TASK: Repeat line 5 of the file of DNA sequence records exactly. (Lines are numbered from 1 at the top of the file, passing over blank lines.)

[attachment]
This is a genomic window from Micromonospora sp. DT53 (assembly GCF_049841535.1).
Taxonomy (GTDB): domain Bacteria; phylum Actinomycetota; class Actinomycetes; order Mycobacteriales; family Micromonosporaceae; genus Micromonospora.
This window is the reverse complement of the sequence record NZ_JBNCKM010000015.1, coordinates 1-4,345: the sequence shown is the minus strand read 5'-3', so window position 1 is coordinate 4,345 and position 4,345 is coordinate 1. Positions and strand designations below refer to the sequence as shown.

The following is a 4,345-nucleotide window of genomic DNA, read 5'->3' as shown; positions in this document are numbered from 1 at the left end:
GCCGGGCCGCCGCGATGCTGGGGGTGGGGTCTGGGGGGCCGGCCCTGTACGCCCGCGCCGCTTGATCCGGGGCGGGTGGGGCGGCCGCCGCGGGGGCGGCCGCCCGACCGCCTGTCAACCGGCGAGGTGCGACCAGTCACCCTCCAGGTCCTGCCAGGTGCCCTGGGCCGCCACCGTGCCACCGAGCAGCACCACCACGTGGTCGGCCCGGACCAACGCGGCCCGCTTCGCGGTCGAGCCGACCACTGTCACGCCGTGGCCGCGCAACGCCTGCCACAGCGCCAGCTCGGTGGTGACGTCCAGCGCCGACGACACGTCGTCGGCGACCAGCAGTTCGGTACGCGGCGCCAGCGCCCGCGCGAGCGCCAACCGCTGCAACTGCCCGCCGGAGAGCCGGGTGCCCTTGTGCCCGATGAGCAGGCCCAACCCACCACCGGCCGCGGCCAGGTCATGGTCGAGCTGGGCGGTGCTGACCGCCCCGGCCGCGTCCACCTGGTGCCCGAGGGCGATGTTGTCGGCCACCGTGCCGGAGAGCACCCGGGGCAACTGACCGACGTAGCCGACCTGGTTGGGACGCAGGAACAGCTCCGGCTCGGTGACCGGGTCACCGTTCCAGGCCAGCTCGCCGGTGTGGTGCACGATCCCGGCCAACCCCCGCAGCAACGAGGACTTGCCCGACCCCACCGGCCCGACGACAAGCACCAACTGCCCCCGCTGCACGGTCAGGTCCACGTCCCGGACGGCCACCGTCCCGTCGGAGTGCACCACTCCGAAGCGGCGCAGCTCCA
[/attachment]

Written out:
GCCGGGCCGCCGCGATGCTGGGGGTGGGGTCTGGGGGGCCGGCCCTGTACGCCCGCGCCGCTTGATCCGGGGCGGGTGGGGCGGCCGCCGCGGGGGCGGCCGCCCGACCGCCTGTCAACCGGCGAGGTGCGACCAGTCACCCTCCAGGTCCTGCCAGGTGCCCTGGGCCGCCACCGTGCCACCGAGCAGCACCACCACGTGGTCGGCCCGGACCAACGCGGCCCGCTTCGCGGTCGAGCCGACCACTGTCACGCCGTGGCCGCGCAACGCCTGCCACAGCGCCAGCTCGGTGGTGACGTCCAGCGCCGACGACACGTCGTCGGCGACCAGCAGTTCGGTACGCGGCGCCAGCGCCCGCGCGAGCGCCAACCGCTGCAACTGCCCGCCGGAGAGCCGGGTGCCCTTGTGCCCGATGAGCAGGCCCAACCCACCACCGGCCGCGGCCAGGTCATGGTCGAGCTGGGCGGTGCTGACCGCCCCGGCCGCGTCCACCTGGTGCCCGAGGGCGATGTTGTCGGCCACCGTGCCGGAGAGCACCCGGGGCAACTGACCGACGTAGCCGACCTGGTTGGGACGCAGGAACAGCTCCGGCTCGGTGACCGGGTCACCGTTCCAGGCCAGCTCGCCGGTGTGGTGCACGATCCCGGCCAACCCCCGCAGCAACGAGGACTTGCCCGACCCCACCGGCCCGACGACAAGCACCAACTGCCCCCGCTGCACGGTCAGGTCCACGTCCCGGACGGCCACCGTCCCGTCGGAGTGCACCACTCCGAAGCGGCGCAGCTCCA